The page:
There are, however, high hopes for Salvage. Voyage set up believable characters and breathed the great revolutionary ideas into them. Shipwreck spends its two-and-a-half hours draining these characters of their hot air. Revolution is in the air, and even if it doesn’t reach us in Salvage, we’ll at least have one final opportunity to enjoy O’Brien’s marvelous direction.

Vivian Beaumont Theater (150 West 65th Street)
Tickets (212-239-6200): $65.00-100.00

Monday, December 18, 2006


Strings has the potential to be a better play, but perhaps only in one of these hypothetical parallel universes that it refers to. Here on our Earth, the parallels between unexplainable tragedy and mysterious science are too loosely knit to be the membranes of m-theory, and the cast is too uneven to be its strings.

Reviewed by Aaron Riccio

Intellectual plays are only as good as they are clever, and although Strings is occasionally very smart, the majority of Carole Buggé’s text goes about reminding us of that fact. (Characters are constantly quoting poetry as if Brit-Lit were the intellectual equivalent of street cred.) The conversations about string theory are fascinating, but not when the actors have to break the fourth wall and use illustrative examples to explain it. That’s like admitting that the parallels between science and society aren’t clear enough. As for the affair at the heart of this play—June cheats on her cosmologist husband, George, with their best friend, Rory (a particle physicist)—it must not be interesting enough, because Buggé adds their scientific idols: there’s a very foppish Isaac Newton (Drew Dix), a dowdy Marie Curie (Andrea Gallo), and a very stolid Max Planck (Kurt Elftmann). Rather than fix the tedium of the train ride or the lulls in the conversation, Buggé uses fantasy to build intimate exposition. As a final element, there’s the raw emotion of June and Rory’s dead son—not just dead, by the way, but 9/11ed. (If playwrights are going to keep using 9/11 as a tragic catchall, then I can verb the tragedy.)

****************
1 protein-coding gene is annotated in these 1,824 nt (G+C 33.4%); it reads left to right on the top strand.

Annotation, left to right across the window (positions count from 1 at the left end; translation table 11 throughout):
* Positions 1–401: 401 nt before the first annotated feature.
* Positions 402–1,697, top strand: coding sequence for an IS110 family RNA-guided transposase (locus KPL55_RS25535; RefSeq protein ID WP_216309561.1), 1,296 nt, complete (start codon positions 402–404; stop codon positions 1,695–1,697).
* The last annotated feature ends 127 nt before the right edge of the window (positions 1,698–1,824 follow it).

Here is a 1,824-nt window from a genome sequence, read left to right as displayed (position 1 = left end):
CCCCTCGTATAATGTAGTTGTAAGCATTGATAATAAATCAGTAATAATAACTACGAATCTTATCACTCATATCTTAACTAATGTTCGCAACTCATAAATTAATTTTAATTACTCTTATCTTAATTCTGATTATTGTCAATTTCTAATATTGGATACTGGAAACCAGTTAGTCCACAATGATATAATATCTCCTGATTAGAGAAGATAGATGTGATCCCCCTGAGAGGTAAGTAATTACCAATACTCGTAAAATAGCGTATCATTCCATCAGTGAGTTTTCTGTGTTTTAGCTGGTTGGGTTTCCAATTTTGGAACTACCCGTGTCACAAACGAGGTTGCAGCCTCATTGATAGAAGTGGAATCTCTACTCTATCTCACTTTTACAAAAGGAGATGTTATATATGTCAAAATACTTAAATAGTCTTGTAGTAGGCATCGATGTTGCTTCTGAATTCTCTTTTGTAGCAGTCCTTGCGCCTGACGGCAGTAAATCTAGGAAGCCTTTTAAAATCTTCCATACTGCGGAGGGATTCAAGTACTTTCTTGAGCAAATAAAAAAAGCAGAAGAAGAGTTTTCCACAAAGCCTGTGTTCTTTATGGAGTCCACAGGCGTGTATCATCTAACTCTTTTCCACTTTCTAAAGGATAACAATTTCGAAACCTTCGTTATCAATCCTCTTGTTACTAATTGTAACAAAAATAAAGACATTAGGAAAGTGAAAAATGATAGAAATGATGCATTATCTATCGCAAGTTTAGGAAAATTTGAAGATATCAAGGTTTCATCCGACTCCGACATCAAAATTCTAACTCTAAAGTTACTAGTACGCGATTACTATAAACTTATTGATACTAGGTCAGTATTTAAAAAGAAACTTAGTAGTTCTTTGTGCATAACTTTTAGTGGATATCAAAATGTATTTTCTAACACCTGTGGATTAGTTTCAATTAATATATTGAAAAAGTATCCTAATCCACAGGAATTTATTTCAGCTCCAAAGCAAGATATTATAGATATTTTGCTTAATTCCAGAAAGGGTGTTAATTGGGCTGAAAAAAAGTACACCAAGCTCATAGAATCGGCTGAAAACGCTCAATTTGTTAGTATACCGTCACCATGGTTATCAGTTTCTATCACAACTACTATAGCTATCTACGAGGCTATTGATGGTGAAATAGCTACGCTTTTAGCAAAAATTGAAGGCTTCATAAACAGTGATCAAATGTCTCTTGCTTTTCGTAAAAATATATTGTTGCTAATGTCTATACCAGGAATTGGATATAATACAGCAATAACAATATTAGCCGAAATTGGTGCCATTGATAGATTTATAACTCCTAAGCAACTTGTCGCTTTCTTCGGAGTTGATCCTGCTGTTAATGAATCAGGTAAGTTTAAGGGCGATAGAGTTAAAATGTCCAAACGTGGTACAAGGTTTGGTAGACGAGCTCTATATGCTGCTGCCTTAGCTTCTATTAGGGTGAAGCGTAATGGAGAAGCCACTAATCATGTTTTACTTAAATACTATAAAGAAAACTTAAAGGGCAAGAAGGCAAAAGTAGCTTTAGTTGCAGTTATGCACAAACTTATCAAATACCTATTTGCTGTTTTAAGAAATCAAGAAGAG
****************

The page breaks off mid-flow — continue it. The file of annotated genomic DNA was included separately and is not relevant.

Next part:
The Open Book production company focuses on minimalist productions that emphasize the literature and the script more than the theatrics, and that’s fine for a thinking play like Buggé’s. But it also means that when the text dries up or the actors falter, there’s nothing to distract us. Mia Dillon’s fine playing Rory as a callous flirt, but it’s hard to believe her when she’s crying over her dead son. Keir Dullea doesn’t seem to know his lines, but he’s fortunately cast as a pompous aristocrat, which makes it hard to tell when he’s fumbling or just being British. The shining star of this piece is Warren Kelley, whose roguish, cockney explanations of the uncertainty principle make for jarring, dramatic work, and a world where Strings can parallel Frayn’s Copenhagen.